I write about anger and distraction and anxiety here because I suffer from all of them; they are my psychic burdens, my crosses to carry. On one view, anger and distraction both bottom out in a kind of anxiety and fear. As I noted recently, I do not think I will ever rid myself of anxiety; it is a state of being. Because of that, I do not think I will rid myself of anger either. Anger cripples me–not just in personal relationships but in another crucial domain as well; it corrodes and attenuates my ability to do creative work. This failure induces its own melancholia; my sense of self is wrapped up quite strongly in terms of not just my personal relationships and social roles and responsibilities–like being a husband and father and teacher–but also my reading and writing. (I’m loath to describe this activity of mine as ‘scholarship’ and am quite  happy to describe my intellectual status as ‘someone who likes to read and write.’) Reading and writing are well-nigh impossible in the febrile states induced by anger; among the terrible costs of anger this one brings with it an especially heavy burden for me. When I sought out a meditation practice a few years ago, one of my primary motivators was to ‘tame’ or ‘master’ this terrible beast somehow; it remains an ongoing struggle, one not helped by a falling off in my commitment to my meditation ‘sits.’ I write here, of course, as part of a process to try to reintroduce that in my life. More on that attempt anon.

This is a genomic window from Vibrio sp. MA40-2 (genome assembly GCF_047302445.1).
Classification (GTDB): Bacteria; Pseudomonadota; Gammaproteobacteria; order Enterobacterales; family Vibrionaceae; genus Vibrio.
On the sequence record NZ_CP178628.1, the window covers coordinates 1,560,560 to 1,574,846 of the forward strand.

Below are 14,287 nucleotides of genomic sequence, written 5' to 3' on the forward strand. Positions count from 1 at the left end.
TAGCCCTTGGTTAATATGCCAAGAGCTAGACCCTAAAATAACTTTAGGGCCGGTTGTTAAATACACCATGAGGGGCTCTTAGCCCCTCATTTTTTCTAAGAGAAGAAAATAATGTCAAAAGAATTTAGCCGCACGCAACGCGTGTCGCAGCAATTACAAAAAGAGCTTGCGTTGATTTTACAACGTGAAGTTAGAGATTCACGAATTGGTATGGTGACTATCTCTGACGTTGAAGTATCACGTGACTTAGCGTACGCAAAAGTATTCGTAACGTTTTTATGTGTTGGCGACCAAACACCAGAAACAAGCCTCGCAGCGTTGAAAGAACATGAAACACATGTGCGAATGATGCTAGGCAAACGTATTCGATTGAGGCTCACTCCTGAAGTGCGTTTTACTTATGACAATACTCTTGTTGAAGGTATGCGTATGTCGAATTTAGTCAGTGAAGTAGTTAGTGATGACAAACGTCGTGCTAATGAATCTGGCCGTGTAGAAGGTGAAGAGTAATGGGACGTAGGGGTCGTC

Shlomo Breznitz On ‘The Mystery Of Courage’

In First Words: A Childhood in Fascist Italy Rosetta Loy cites Shlomo Breznitz‘s Memory Fields:

The fascination of hiding doesn’t amount to much compared to the mystery of courage, especially courage on behalf of others. It is when fear tells you to run and your mind tells you to stay, when your body tells you to save yourself and your soul to save others, that courage goes to battle with fear, its eternal companion.